Here's the deal: I'm tired of brussel sprouts getting a bad rap.
They're not bad, they're just complex. You can't quickly slice them, throw them in a pan with some EVOO (or butter, if you're Paula Dean) and throw a few herbs on them and expect them to be good. Brussel sprouts got the ultimate slap in the face when the creators of veggie tales didn't even give them a significant role. Vegetable racism at it's finest.
You have to cut their stems off, peel the outer layers off, cut them again, rinse them again, and roast them with the right combination of other ingredients in order for them to turn out.
When they're done right not only are sprouts one of the best vegetables for you, they're delicious. If you don't believe me it's probably because one of the elements of making good brussel sprouts was missing.
They require attention, planning in advance, preparation, execution and time... Just like anything that is both good and good for you.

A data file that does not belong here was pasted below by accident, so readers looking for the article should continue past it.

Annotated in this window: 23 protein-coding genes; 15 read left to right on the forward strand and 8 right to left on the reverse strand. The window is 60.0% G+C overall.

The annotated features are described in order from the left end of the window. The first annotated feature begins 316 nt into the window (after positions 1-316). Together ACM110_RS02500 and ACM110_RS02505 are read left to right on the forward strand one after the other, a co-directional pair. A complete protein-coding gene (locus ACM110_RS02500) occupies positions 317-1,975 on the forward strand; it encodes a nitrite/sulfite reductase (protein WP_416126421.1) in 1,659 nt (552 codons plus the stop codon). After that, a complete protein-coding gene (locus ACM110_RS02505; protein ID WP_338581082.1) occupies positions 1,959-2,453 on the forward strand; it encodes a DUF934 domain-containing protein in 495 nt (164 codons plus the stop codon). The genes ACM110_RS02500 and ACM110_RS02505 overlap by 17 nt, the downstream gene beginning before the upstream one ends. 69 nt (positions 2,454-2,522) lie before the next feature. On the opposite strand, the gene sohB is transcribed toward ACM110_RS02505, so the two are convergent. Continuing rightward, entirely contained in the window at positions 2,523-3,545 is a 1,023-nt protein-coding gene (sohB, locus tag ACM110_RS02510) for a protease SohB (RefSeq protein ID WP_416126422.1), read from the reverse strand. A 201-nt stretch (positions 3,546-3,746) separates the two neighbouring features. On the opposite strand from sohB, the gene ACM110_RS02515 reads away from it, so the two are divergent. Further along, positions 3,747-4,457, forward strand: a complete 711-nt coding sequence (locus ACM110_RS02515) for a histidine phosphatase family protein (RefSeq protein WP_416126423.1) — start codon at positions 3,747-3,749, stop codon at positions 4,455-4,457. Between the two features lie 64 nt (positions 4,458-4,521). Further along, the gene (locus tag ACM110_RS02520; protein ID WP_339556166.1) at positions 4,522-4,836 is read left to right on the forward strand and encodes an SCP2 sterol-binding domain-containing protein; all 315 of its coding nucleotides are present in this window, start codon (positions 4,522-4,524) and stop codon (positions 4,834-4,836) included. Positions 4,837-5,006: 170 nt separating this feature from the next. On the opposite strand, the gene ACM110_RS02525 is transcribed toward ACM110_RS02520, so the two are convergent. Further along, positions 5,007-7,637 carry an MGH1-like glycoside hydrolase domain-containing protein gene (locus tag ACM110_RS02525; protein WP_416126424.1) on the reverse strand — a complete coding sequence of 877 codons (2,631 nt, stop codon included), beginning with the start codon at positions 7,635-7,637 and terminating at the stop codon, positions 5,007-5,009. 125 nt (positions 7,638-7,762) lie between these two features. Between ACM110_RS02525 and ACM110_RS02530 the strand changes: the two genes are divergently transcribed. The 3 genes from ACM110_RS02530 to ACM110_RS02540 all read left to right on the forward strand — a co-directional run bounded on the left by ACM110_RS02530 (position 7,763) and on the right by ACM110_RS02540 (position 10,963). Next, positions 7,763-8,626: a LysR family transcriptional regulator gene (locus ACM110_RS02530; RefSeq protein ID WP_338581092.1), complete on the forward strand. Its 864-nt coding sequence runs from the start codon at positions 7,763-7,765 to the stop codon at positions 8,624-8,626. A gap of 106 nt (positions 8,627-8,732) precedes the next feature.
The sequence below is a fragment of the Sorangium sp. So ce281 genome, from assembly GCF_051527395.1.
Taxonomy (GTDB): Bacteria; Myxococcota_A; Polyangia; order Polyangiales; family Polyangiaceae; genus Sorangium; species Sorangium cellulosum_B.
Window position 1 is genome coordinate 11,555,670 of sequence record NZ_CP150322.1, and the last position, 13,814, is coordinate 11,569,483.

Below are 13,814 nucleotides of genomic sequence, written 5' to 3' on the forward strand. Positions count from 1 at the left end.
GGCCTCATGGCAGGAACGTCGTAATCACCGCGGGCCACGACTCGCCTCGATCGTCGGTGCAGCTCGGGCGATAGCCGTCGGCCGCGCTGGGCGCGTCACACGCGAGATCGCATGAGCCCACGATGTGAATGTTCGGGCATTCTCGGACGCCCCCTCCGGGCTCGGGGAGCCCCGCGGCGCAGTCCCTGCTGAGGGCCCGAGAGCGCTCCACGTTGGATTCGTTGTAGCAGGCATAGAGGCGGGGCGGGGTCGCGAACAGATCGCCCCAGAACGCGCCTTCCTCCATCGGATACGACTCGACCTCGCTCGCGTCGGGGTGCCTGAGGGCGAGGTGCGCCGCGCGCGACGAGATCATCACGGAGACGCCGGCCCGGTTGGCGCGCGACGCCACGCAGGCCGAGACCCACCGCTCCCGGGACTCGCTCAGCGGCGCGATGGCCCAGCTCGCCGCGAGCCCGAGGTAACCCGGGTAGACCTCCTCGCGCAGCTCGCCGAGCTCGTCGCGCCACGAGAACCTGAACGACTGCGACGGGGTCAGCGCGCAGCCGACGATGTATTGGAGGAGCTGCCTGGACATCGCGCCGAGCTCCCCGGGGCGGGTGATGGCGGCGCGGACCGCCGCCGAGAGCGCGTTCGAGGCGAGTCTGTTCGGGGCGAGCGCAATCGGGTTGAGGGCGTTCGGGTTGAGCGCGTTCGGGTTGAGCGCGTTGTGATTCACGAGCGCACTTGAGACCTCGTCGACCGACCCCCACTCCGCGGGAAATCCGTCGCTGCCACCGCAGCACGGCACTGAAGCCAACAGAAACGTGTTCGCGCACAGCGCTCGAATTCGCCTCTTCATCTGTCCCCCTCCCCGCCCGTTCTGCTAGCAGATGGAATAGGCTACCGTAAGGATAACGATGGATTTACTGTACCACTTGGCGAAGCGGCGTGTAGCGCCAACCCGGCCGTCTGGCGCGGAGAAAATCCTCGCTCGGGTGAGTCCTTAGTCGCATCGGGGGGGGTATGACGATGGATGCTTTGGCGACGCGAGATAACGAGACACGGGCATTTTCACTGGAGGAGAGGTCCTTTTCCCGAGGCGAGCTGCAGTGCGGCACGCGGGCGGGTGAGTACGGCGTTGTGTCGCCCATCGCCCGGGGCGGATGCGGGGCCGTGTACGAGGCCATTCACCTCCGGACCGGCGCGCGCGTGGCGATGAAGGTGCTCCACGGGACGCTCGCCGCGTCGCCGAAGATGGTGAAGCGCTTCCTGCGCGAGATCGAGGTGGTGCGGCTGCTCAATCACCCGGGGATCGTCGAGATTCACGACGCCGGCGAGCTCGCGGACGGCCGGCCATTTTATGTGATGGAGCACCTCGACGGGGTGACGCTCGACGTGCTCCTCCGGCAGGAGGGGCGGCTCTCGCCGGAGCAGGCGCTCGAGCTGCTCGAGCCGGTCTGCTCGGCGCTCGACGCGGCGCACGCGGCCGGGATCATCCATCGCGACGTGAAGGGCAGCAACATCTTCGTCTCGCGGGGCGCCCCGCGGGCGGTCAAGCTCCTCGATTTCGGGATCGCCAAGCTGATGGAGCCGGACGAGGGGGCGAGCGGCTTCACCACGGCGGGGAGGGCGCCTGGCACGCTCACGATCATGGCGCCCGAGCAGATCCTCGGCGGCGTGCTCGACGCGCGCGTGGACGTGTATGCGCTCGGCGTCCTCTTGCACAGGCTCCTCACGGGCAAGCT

I feel like in life we try to do the same thing most people do with brussel sprouts. We want the goodness and we want it to be simple so we skip parts, and therefore end up with not sub-par side dishes but subpar life experiences, which are FAR more detrimental to our lives as a whole.
What's worse? Then we start avoiding the brussel sprouts of life. The glorious, adventuresome growth opportunities that could potentially be the best things about our lives.
This weeks challenge: take on a challenge that requires attention, planning in advance, preparation, execution and time. Put yourself in a position where you have to try something new that will not only behefit you immediately but will develop your character. And eat brussel sprouts.